Tuesday, September 24, 2013
Social Equity By The Numbers
A commons society is characterized in large part by rough social equity. Our country moves further and further away from that with each passing year.
This article provides the facts we all need to organize ourselves and our communities to reverse the slide into a society which will be made up of two classes of people: the super rich and the very poor.
A typical American household made about $51,017 in 2012, according to new figures out from the Census Bureau this week. That number may sound familiar to anyone who remembers George H. W. Bush’s first year as president or Michael Jackson in his prime. That’s because household income in 2012 is similar to what it was in 1989 (but back then it was actually higher: you had an extra $600 or so to spend compared to today).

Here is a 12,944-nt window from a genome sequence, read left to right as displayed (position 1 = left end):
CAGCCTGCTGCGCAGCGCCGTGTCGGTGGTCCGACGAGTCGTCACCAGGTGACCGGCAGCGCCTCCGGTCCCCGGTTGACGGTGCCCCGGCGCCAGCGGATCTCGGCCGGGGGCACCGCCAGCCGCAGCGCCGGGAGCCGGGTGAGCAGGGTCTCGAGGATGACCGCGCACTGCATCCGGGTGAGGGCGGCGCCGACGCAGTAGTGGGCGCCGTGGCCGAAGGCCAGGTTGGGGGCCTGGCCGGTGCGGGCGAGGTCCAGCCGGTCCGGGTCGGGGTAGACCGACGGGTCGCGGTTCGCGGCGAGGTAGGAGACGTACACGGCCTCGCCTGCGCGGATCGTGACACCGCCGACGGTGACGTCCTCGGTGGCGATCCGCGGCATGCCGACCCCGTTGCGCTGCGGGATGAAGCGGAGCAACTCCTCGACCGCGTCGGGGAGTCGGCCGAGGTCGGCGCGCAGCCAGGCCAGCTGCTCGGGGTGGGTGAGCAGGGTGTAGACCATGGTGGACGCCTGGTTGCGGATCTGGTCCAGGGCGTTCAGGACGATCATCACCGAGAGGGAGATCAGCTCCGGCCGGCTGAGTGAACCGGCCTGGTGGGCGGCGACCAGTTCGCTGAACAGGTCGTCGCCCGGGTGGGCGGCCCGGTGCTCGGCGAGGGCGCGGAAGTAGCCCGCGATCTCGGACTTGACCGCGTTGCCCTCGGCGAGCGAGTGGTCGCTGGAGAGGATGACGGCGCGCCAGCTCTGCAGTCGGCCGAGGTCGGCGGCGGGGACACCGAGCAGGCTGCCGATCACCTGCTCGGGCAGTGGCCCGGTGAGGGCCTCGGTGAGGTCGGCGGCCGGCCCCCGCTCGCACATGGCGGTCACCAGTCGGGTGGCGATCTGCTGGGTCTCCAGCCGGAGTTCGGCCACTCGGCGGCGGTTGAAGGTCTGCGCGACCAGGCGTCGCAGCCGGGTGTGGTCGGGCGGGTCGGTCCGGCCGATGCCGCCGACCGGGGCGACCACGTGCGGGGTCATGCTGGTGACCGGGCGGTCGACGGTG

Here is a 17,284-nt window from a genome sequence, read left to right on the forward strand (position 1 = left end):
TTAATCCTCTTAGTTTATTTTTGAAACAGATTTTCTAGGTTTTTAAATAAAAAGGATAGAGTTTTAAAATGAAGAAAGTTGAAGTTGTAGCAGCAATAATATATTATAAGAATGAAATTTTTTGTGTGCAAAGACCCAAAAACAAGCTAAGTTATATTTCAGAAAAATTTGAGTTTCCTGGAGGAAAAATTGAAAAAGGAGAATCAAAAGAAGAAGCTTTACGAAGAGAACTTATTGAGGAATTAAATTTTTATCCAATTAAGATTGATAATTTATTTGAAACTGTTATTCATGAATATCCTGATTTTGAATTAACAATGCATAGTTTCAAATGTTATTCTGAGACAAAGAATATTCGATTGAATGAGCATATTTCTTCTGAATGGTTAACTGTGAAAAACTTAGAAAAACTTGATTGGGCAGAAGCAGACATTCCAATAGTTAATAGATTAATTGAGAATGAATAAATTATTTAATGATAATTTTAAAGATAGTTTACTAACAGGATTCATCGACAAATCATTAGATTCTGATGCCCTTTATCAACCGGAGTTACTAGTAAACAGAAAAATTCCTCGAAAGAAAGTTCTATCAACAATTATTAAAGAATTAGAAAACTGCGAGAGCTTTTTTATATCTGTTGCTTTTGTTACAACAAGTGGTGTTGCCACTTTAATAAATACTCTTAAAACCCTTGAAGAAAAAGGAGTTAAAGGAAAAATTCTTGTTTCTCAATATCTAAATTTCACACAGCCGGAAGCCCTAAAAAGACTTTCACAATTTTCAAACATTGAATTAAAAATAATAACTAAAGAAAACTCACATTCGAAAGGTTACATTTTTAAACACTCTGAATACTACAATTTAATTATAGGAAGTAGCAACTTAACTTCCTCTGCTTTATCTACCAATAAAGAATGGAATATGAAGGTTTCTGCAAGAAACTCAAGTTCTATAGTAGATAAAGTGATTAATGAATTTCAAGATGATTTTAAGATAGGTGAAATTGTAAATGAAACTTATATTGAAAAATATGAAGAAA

That sobering statistic gives an indication of where the American middle class appears to be headed. Take a look below at a snapshot of where the middle class is now, the problems they face and what our Facebook audience has to say about squeaking out a living these days.
A note on the term “middle class”: There is no single, universal definition so we turned to economic analyst Robert Reich – who spoke to us this week – for some direction. Reich suggested defining middle class as those with income levels 50 percent above and below the median income. Median is a term that means the “middle of the middle.” Median earnings are a key indicator of how the middle class is doing.